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17 October, 2007 / Erik

Unstuck in Time

Journeyman is my favorite new show of the fall season. This surprised me because I did not like the first episode. From the pilot, I felt they took the “Parkman’s wife” aspect of Heroes and spun it into a series. Now, I find the show much more compelling because (the main character) Dan’s traveling is portrayed as an aspect of the strained marriage that both he and his wife have to confront everyday. The creators took a series format that could have been on the air in the mid-80s, but turned left where signs usually say “turn right.” Livia, Dan’s previous love-interest who happens to be both dead and a time traveler, is not written as a beautiful snowflake, which makes Dan mourning her more complex. When he deals with her in the past, he is not treating her as “the one.” Katie, Dan’s wife, is not written as a shrill one note character(see: Parkman’s Wife) and the success of the marriage is part of the stakes instead of an obstacle to Dan’s work. Dan’s brother, who previously dated Katie before Livia’s apparent death, is not the jilted Captain Suitable, but kind of a creep in his relationships with Dan and Katie. Though Dan’s tasks in the past are A-plot, the meat of each story is increasingly in the present as these two people who clearly love each other deal with something that is utterly uncontrollable. The conflicts are have become quite interesting. Each week advances the relationship between Dan and Katie and gives us little hints to Livia’s true nature. The pace is refreshingly brisk for a modern scripted series.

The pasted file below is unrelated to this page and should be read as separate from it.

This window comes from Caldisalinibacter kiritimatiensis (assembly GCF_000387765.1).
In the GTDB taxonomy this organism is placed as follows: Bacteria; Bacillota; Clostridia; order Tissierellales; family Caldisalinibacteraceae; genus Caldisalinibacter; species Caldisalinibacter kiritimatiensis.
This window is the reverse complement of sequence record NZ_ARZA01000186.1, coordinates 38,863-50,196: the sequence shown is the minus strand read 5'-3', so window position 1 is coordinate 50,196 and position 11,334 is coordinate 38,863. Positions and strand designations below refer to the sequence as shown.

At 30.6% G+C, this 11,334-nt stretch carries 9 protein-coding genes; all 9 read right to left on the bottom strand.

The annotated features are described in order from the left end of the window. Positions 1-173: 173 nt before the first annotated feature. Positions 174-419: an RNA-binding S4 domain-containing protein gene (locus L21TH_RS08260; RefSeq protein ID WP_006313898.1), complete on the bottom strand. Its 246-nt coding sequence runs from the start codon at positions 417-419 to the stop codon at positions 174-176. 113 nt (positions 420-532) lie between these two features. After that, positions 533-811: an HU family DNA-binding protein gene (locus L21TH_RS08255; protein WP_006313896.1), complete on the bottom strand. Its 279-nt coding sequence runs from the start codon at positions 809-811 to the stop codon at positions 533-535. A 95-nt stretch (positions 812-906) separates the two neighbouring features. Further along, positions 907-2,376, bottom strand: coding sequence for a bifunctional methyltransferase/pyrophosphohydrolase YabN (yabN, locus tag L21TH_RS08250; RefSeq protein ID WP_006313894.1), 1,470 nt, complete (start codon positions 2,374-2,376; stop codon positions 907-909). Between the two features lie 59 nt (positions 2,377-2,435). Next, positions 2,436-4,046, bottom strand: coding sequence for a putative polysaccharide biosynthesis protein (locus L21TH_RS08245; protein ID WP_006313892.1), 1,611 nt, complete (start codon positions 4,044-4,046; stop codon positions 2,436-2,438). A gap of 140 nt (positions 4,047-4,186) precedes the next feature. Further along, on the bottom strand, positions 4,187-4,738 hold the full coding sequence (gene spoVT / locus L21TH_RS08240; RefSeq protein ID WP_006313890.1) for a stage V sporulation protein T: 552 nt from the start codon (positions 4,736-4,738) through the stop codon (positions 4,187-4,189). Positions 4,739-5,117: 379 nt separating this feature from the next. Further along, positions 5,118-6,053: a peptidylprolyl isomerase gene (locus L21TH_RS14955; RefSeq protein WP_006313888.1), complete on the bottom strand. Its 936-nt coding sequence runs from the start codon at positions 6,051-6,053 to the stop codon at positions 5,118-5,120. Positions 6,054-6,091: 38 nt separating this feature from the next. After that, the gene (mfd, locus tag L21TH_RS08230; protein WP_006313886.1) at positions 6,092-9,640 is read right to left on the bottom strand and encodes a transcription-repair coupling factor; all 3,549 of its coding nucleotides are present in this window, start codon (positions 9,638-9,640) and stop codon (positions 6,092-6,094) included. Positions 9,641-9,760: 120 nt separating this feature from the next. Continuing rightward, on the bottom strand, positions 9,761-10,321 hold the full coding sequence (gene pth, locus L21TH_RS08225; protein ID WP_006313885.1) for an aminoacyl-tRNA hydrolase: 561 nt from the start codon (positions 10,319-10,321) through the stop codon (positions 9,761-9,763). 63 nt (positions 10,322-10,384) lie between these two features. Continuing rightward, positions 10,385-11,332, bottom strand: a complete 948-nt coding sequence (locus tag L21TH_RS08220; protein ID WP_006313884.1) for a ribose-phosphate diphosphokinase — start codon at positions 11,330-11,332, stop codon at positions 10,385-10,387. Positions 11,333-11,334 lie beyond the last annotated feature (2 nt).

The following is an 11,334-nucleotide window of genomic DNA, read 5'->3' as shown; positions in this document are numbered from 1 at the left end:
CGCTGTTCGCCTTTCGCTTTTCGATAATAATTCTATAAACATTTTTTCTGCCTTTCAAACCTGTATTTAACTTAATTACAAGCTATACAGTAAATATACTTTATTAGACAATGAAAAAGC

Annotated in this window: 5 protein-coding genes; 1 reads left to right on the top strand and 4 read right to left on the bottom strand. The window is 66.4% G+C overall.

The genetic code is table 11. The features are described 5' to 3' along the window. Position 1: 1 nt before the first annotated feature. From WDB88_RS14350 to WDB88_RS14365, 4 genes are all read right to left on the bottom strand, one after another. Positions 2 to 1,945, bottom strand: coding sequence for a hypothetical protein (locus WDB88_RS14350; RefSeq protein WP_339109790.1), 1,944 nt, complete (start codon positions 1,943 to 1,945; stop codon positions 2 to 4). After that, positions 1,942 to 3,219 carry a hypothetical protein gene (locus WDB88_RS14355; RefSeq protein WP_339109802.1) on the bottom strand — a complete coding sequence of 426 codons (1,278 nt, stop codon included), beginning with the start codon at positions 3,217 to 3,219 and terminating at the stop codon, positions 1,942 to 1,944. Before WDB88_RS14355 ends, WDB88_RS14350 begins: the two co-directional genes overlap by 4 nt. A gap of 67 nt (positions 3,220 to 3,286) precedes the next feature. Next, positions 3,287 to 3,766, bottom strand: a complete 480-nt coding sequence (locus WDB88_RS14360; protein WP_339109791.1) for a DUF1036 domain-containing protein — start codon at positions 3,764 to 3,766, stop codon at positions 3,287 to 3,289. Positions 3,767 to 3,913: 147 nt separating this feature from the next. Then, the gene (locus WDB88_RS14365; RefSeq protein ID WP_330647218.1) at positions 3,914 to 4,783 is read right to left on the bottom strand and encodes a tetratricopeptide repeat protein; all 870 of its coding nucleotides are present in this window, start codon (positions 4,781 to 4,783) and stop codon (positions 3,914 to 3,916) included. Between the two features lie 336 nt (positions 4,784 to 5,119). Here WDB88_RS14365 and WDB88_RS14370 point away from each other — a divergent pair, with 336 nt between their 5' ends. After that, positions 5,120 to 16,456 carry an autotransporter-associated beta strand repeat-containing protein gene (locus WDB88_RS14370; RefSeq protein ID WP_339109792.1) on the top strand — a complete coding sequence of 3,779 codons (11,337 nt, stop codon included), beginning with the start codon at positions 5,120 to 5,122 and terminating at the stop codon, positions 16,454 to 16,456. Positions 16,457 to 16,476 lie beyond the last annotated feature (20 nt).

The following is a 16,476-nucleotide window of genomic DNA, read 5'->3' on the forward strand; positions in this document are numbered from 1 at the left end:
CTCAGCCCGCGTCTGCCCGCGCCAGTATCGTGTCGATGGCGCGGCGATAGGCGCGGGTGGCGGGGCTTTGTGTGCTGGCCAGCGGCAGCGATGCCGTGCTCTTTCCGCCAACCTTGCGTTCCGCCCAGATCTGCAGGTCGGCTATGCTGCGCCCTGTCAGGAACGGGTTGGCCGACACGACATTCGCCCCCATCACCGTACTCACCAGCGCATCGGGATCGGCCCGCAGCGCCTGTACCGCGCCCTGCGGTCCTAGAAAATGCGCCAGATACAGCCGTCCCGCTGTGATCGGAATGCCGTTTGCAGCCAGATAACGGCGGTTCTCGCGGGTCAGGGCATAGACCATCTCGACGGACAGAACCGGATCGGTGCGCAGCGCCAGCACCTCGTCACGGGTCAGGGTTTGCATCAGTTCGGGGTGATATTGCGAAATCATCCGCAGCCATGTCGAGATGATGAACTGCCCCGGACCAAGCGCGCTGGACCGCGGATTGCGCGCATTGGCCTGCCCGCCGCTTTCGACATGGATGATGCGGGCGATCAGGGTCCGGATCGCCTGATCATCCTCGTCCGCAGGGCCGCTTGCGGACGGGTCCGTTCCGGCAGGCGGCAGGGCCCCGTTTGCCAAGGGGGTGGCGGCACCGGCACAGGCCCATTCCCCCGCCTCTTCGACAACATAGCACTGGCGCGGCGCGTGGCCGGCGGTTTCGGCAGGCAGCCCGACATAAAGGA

If US broadcast television was equipped to handle one-season programs, I think this show would be even stronger as you could get to a rather clear and satisfying ending. The pace is somewhat worrisome in the reality of a TV market that requires more than one season.

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One Comment

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  1. David S / Oct 18 2007 11:46 am

    That’s pretty much exactly what I have been thinking. I missed the first two episodes but was totally pulled in by the third episode. The A-plots have been interesting but it really shines with the relationship issues. And Moon Bloodgood is definitely easy on the eyes.

    There have been two recent series that have worked well in a limited run even though they were canceled rather than planned with an end in mind: Jack and Bobby, and Jericho. I wish that the US TV market wasn’t so formula driven. The deliberately planned maxi-series would be great. I am sure that DVD sales would be high even though syndication might be hard.

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